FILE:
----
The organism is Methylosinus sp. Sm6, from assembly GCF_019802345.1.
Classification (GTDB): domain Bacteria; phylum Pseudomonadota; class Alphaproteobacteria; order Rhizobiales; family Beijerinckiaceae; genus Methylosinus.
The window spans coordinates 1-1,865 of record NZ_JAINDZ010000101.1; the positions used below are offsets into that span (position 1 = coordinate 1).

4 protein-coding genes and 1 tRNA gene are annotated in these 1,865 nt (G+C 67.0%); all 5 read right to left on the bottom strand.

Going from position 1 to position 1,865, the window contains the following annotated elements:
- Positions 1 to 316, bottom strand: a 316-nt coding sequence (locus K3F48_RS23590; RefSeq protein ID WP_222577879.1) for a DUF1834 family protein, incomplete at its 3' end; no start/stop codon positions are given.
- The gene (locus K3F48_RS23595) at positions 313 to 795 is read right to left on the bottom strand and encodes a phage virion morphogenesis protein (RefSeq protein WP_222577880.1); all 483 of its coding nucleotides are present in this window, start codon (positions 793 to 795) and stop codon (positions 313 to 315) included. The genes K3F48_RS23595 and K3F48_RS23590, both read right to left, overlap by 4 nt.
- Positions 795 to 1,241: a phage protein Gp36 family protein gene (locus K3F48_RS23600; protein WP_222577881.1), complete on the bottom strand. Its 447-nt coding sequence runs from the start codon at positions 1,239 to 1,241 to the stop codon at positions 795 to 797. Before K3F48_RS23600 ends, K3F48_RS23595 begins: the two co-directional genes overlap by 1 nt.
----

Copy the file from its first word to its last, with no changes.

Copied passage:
The organism is Methylosinus sp. Sm6, from assembly GCF_019802345.1.
Classification (GTDB): domain Bacteria; phylum Pseudomonadota; class Alphaproteobacteria; order Rhizobiales; family Beijerinckiaceae; genus Methylosinus.
The window spans coordinates 1-1,865 of record NZ_JAINDZ010000101.1; the positions used below are offsets into that span (position 1 = coordinate 1).

4 protein-coding genes and 1 tRNA gene are annotated in these 1,865 nt (G+C 67.0%); all 5 read right to left on the bottom strand.

Going from position 1 to position 1,865, the window contains the following annotated elements:
- Positions 1 to 316, bottom strand: a 316-nt coding sequence (locus K3F48_RS23590; RefSeq protein ID WP_222577879.1) for a DUF1834 family protein, incomplete at its 3' end; no start/stop codon positions are given.
- The gene (locus K3F48_RS23595) at positions 313 to 795 is read right to left on the bottom strand and encodes a phage virion morphogenesis protein (RefSeq protein WP_222577880.1); all 483 of its coding nucleotides are present in this window, start codon (positions 793 to 795) and stop codon (positions 313 to 315) included. The genes K3F48_RS23595 and K3F48_RS23590, both read right to left, overlap by 4 nt.
- Positions 795 to 1,241: a phage protein Gp36 family protein gene (locus K3F48_RS23600; protein WP_222577881.1), complete on the bottom strand. Its 447-nt coding sequence runs from the start codon at positions 1,239 to 1,241 to the stop codon at positions 795 to 797. Before K3F48_RS23600 ends, K3F48_RS23595 begins: the two co-directional genes overlap by 1 nt.